Be careful where you go. Some areas are not friendly to outsiders. Liberty City and Overtown are no gos. Wynwood is lovely but it is in the middle of gentrification and so there are still some rough areas. Be careful at night. Hialeah is great for Cubans, but definitely a rough neighborhood.

Like said before, public transportation is absolute garbage. Cab drivers are also shady down here. Best to avoid them. If you're going to drive, be careful with traffic, Traffic in Miami is terrible. It's like Mad Max down here. People will cut you off with barely an inch between you. You absolutely have to be aggressive. Uber may be your best bet, but so is walking. Just be careful, because cars have very little regard for pedestrians. And parking isn't cheap, just a heads up.

The food scene is really eclectic in Miami. I've worked many events down here with fellow cooks. Seafood is big. You'll get fresh fish and seafood daily, which is nice. There are some nice Cuban places and bodegas to get some great Cuban food. American food down here is southern food (biscuits and gravy, fried chicken grits, barbecue) mixed with American classics (hamburgers, pizza, hot dogs) and a wide variety of ethnic foods. Since we have a large Italian and Jewish population, you'll find some amazing pizzerias and delis.

Also a big thing is upscale casual gastropubs. Essentially pubs that have good food, and takes pub fare and elevates them to be more fancy but still way more relaxed than a fine dining area. You'll see a lot of local microbrews with great beers (Like Funky Buddha and Wynwood Brew), fancy but delicious pub fare (big fancy burgers, high quality fish and chips, delicious mac and cheeses), and a good mix of other foods, like Korean bbq or Hawaiian poke salads. Wynwood is king here. Wynwood Kitchen is an amazing restaurant that I've had the pleasure of working with, and I know the cooks there. They are amazing and love their job. Jimmy's Kitchen has amazing Puerto Rican food. As a Puerto Rican, I can say they do a pretty great job. Joey's and Kyu are also good, Kyu especially if you like Japanese and Korean inspired food.

If you want to take a break from Miami and come more North, Ft Lauderdale has some good restaurants in the Las Olas and Himmarshee areas. Foxy Brown and Red Cow are great and owned by the same restauranteer. Roco's Tacos is a great Mexican area. Tap42, where I work at, is an awesome gastropub with 42+ kegs of beer.

Hopefully you enjoy South Florida. It's great to visit, just not live in :)


Tels wrote:

Who says they have to be able to fight the bestiary? The lore for practically every campaign setting in existence has the more physically or magically powerful races (dragons, giants, aboleth, ogres, cyclopes etc) utterly dominating the 0-HD player races until they unlocked enough magic to fight back. Which fits right in with my personal belief that magic should be very limited. Hence the Adept spelllist unless a class feature expands it. One nice side effect of this is that every caster, arcane or divine, gains access to healing spells.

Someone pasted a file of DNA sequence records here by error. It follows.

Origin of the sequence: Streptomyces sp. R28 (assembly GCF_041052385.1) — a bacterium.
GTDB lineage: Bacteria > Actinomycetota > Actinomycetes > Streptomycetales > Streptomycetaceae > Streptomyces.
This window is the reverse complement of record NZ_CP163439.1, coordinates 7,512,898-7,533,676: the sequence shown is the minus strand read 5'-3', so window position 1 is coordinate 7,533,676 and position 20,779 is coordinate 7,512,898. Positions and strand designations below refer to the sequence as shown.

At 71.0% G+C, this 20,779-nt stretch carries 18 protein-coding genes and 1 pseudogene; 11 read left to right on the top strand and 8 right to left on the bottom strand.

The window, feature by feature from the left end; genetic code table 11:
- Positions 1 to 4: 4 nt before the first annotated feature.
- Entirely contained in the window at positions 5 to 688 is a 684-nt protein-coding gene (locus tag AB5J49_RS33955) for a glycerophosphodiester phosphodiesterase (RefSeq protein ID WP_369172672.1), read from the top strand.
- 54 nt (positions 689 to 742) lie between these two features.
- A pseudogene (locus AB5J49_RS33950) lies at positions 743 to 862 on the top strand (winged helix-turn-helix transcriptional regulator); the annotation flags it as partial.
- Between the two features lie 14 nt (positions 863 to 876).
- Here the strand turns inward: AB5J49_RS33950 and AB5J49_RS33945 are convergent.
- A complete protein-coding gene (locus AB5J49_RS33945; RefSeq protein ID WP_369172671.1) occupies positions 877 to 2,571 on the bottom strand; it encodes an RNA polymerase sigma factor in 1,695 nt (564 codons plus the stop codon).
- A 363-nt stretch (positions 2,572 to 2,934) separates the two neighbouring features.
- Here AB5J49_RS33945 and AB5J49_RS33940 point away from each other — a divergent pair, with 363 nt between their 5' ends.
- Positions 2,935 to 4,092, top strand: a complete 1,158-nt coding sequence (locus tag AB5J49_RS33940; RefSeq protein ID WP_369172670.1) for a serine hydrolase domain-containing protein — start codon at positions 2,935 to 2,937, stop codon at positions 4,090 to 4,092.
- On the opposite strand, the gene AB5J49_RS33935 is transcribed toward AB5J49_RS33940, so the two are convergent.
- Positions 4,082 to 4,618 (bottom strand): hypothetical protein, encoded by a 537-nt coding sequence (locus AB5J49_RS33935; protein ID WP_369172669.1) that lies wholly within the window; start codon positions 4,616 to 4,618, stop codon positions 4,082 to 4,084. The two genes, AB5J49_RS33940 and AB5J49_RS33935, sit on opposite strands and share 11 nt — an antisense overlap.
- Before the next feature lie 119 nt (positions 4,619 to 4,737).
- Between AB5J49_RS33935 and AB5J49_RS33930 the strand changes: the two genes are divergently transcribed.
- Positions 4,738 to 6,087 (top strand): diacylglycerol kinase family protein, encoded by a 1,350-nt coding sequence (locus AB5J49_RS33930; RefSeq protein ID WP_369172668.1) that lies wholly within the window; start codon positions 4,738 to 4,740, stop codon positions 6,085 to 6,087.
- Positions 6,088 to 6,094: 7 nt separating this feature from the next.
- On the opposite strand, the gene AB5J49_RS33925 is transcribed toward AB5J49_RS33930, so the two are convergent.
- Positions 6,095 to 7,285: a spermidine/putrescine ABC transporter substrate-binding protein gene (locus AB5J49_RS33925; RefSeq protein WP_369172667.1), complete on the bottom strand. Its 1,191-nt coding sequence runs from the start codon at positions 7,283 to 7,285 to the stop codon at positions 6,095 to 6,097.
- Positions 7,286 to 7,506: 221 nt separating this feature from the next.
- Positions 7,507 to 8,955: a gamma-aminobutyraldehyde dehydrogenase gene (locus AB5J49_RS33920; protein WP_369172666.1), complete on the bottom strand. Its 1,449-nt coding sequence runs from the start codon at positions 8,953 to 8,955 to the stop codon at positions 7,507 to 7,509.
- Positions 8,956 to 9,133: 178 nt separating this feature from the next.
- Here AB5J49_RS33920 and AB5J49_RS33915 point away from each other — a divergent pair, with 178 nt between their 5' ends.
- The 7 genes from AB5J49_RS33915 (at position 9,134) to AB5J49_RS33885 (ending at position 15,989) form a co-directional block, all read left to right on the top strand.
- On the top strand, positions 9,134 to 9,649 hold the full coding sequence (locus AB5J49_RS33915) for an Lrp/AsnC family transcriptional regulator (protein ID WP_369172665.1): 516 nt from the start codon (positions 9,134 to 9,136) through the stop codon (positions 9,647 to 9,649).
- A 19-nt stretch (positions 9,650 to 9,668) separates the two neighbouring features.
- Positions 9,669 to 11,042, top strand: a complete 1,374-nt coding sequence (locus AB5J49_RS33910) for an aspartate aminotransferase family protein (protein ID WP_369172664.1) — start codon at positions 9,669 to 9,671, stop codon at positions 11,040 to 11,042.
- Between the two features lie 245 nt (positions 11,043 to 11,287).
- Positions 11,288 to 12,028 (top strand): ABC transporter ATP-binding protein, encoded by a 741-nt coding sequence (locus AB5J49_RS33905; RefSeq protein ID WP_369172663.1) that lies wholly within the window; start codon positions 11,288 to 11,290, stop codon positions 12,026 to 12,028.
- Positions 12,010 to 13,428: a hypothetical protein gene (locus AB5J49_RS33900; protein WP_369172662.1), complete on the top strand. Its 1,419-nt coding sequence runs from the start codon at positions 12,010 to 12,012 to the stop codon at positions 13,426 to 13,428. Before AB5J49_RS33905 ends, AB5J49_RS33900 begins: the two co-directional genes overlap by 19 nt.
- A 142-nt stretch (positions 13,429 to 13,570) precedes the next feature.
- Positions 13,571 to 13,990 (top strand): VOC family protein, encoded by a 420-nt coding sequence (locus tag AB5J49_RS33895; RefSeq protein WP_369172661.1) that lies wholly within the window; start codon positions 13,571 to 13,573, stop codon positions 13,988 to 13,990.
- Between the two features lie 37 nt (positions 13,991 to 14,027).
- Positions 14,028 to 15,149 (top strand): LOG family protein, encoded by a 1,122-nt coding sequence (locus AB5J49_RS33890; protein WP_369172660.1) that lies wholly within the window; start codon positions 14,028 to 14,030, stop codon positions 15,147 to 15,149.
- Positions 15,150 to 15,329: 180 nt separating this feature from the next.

This means creatures like dragons or hydra or demons are a lot more dangerous because of the lack of magic and magical items. This is perfectly okay with me. I don't know if I'll ever get to run a campaign like this, but it sounds like it could be a lot of fun.

When running this, just be aware to make sure that the players understand this part. Tell them and encourage them to try creating tactics to deal with these monsters. With a limited set of options, you really need to be open to them about this and allow some crazy but innovative ways to deal with an encounter. Running away is always on the table of course, but if every encounter involves running away and you aren't running a Dr Who RPG, then it's going to get frustrating to your players.


Milo v3 wrote:
Quote:
Part of it is lack of writing, an alphabet, agriculture, and a city state society, which would make it difficult for wizards or really anyone that uses spell research and spell books to exist.

*Looks at goblin spellbook rules, which is for a culture that lacks writing, an alphabet (probably), agriculture, and a city state society*

Basically.... You'd probably end up use cave paintings as spellbooks. Also if research is an issue, you can have the discovery of spells actually be things taught by outsiders and aberrations.

I feel the witch class would fit that role of gaining spells from an outside r our aberration.


Part of it is that. Part of it is lack of writing, an alphabet, agriculture, and a city state society, which would make it difficult for wizards or really anyone that uses spell research and spell books to exist. Part of it is flavor. I could see wizards in a Bronze Age era or beyond. But I think wizards and magi and arcanists might be the three scholarly classes I couldn't see fitting in the story of hunter gathering ancient men and women in a more primeval age.